Mothering Across Borders and the Children Left Behind: Zimbabwean and Mexican Immigrant Female Domestic Workers in Johannesburg, South Africa and San Diego, United States
This comparative study illustrates how motherhood materializes through the often emotionally-heavy choices that female immigrants make as they strive to take care of variably vulnerable populations often located simultaneously in different locations. In so doing, this project illustrates how domestic labor takes shape along with women’s strategies for navigating the most intimate relationships across a global stage fraught with economic and political challenges. This research is situated in relationship to transnational feminist thought by highlighting the strategies that women use to navigate motherhood within a larger context that connects their experiences and strategies across places. As such, by focusing on the employment experiences and choices of immigrant domestic workers who are part of transnational motherhood flows, furthers understandings of how emotions are entangled with understandings of personal economic failure, that are often invisible and unpaid, while relationally shaping the everyday experiences of these women. The material for this analysis is based on oral histories of female Zimbabwean immigrants working in Johannesburg, South Africa and ten in-depth interviews with Latina domestic workers in San Diego, California, including their children left behind in Mexico.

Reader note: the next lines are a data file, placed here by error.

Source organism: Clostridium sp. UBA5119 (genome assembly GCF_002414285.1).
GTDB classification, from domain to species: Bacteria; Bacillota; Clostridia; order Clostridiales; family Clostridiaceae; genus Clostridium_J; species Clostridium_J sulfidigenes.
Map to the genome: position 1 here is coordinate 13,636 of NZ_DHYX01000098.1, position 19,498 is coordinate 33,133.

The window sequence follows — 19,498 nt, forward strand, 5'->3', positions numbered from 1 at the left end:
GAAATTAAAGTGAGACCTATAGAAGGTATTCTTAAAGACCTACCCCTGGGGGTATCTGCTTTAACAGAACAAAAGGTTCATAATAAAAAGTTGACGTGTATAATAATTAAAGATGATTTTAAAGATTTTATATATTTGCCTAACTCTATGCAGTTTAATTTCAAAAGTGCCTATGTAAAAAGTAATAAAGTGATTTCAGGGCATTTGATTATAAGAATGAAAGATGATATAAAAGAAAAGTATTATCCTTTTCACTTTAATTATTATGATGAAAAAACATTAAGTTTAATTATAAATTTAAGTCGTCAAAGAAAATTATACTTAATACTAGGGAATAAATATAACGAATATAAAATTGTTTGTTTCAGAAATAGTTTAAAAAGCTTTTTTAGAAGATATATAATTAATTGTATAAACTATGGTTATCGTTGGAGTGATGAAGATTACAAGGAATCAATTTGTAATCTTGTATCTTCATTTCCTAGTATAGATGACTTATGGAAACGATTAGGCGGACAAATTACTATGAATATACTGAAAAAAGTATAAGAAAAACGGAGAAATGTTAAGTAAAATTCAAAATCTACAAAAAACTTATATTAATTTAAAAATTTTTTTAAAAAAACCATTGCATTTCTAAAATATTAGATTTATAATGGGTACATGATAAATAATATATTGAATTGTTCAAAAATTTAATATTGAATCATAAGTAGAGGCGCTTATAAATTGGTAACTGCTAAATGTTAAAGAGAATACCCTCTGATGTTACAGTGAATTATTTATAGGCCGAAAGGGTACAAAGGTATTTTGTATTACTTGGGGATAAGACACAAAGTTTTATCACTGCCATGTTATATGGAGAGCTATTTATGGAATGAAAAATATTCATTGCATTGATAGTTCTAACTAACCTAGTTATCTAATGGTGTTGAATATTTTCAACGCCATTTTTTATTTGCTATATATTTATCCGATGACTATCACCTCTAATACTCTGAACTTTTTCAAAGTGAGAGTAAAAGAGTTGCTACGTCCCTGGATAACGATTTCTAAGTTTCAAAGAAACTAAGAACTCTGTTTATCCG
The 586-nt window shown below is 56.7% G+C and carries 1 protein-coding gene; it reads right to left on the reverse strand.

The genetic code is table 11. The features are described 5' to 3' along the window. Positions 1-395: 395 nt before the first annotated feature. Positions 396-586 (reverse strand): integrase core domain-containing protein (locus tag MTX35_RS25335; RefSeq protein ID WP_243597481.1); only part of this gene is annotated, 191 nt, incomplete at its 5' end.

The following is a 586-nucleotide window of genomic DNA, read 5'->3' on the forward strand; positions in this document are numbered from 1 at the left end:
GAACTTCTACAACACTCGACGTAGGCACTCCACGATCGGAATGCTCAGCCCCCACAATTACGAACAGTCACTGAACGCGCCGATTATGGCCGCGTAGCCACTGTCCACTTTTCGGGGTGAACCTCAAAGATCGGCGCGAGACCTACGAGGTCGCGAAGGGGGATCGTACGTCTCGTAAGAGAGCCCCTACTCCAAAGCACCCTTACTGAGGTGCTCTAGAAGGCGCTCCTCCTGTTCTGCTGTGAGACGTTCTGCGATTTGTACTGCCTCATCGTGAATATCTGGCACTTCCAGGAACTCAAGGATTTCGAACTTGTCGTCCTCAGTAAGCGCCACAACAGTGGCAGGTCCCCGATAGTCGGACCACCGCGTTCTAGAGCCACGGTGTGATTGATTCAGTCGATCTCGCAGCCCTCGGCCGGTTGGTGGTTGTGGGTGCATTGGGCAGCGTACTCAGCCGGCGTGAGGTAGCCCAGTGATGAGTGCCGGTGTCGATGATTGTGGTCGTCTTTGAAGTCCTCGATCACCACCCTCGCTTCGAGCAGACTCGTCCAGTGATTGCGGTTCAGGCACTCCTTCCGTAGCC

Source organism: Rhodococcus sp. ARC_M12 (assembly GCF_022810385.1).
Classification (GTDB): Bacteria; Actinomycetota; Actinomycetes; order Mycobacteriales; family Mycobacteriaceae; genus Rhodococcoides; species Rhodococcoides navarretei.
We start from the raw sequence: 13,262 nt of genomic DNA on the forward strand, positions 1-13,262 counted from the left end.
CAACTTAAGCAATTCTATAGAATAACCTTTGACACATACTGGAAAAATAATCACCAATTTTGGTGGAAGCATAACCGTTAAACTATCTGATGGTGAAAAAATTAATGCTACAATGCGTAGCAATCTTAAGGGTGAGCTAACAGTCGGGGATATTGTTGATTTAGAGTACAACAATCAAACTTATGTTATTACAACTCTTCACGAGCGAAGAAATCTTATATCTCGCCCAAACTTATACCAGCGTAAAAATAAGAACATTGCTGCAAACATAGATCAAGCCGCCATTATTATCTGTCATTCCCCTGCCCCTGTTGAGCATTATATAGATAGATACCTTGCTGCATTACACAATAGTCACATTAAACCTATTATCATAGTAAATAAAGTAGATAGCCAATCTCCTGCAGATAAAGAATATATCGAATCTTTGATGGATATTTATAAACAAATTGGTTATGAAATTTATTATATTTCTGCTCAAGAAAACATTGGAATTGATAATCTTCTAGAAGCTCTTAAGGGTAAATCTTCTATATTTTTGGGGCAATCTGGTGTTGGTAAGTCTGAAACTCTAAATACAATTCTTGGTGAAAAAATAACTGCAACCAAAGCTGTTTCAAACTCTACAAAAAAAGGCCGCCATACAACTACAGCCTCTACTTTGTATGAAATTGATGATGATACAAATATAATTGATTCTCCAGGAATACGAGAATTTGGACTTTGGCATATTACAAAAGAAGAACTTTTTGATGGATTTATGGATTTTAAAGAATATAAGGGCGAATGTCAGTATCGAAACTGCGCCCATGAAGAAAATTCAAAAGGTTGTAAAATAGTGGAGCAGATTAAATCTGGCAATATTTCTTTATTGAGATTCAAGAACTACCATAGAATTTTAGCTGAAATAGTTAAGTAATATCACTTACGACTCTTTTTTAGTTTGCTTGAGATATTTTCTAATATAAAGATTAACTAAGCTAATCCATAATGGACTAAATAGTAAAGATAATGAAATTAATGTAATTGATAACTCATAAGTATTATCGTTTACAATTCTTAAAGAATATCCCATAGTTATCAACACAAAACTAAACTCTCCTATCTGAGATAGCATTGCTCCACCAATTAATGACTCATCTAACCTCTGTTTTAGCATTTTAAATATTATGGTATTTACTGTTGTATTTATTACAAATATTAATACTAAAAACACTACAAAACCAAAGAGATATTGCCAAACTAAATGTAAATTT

Lorena Munoz is an assistant professor in gender women and sexuality studies and American studies at the University of Minnesota. Her research focuses on the intersections of place, space, gender, sexuality, health, and race. Her transdisciplinary research agenda has been focused on Latinas/Latinos in the global south, particularly in the areas (in)formal economy, labor, health, and productive/transformative agency.